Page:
|Day's Range||29,665.26 - 30,561.27|
|52 Week Range||22,484.40 - 44,470.76|
Oil prices surged nearly 20% at one point on Monday after the attack in Saudi Arabia, the world's biggest oil exporter, halved the kingdom's production. Trump also said the United States was "locked and loaded" for a potential response to the strikes, and that Iran appeared responsible, however, raising tensions. While currencies of some oil-exporters benefit from the steep rise in oil prices, concerns that an oil supply shock and geopolitical tensions would damage an already fragile global economy sapped investor demand for riskier assets.
MSCI's index of Latin American stocks rose 1.3%, holding near a one-month high, mirroring gains across global stock markets.
BUENOS AIRES/MADRID (Reuters) - Argentina's likely next President, opposition front-runner Alberto Fernandez, laid out his populist credentials during a visit to Madrid on Thursday, saying local Argentine interests would trump those of creditors and energy investors. In comments that followed a speech at the Spanish parliament, he indicated he would, if elected, take a tougher stance on international access to Argentina's vast Vaca Muerta shale reserves, a magnet for investment. Fernandez, a moderate Peronist running alongside populist ex-leader Cristina Fernandez de Kirchner, added he was committed to meeting debt obligations as long as it did not harm Argentines.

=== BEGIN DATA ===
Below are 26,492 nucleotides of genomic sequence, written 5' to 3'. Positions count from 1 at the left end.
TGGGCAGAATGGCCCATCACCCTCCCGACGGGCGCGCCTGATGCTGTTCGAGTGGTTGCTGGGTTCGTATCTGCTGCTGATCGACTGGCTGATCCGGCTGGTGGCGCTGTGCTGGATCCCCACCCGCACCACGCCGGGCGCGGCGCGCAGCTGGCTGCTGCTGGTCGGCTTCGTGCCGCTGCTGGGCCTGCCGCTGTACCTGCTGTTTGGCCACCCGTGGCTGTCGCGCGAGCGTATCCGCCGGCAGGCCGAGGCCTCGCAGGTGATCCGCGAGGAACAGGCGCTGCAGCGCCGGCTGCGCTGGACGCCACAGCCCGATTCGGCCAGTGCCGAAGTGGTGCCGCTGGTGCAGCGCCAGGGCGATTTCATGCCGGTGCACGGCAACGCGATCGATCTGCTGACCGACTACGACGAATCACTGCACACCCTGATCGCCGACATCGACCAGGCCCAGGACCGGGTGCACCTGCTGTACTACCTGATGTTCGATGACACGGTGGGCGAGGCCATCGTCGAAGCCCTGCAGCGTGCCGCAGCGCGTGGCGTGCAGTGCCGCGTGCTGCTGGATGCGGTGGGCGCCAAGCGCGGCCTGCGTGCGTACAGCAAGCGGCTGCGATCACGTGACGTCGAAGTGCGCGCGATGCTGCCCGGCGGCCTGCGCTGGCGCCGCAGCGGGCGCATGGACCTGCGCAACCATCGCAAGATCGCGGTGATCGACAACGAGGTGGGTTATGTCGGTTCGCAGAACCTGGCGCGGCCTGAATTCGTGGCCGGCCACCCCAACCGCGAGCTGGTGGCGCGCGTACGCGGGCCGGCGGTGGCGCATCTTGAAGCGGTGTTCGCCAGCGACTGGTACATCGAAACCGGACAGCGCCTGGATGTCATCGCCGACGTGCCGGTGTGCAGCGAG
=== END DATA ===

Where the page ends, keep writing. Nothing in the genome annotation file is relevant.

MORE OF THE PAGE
BUENOS AIRES/MADRID, Sept 5 (Reuters) - Argentina's likely next president, opposition front-runner Alberto Fernandez, laid out his populist credentials during a visit to Madrid on Thursday, saying local Argentine interests would trump those of creditors and energy investors. In comments that followed a speech in the Spanish parliament, he indicated that, if elected, he would take a tougher stance on international access to Argentina's vast Vaca Muerta shale reserves, a magnet for investment. Fernandez, a moderate Peronist running alongside populist ex-leader Cristina Fernandez de Kirchner, added he was committed to meeting debt obligations as long as it did not harm Argentines.
MSCI's index of Latin American currencies came off their one-year lows to move 0,8% higher as weak manufacturing data in the U.S. put the greenback on the back foot. Brazil's real and Mexico's peso led gains, each up nearly 1%, getting an additional boost from higher oil prices. Chile's peso was only marginally higher, underperforming its regional peers after the central bank cut its key interest rate by 50bps on Tuesday as inflation levels continue to drag for the world's top copper exporter.
The peso opened sharply stronger, up 6% officially against the dollar, marking Wall Street's first reaction to Argentina's new currency controls after a long holiday weekend in the United States. "The black market rate is lower then the official suggesting that there is still some pressures there," said Edward Glossop, Latam economist at Capital Economics. "History suggests that capital controls do sometimes help to alleviate pressure on currencies in the near term, but over the longer term when people start finding loopholes in the system.
Argentina's peso surged on Tuesday, pumped up by Wall Street traders cheering President Mauricio Macri's capital controls that are aimed at protecting the beleaguered currency. The peso closed 5.39% higher at 55.98 per U.S. dollar, traders said, its strongest level in a week after a near record low close on Friday. Traders said the central bank intervened to support the peso in the afternoon by selling dollars from its reserves.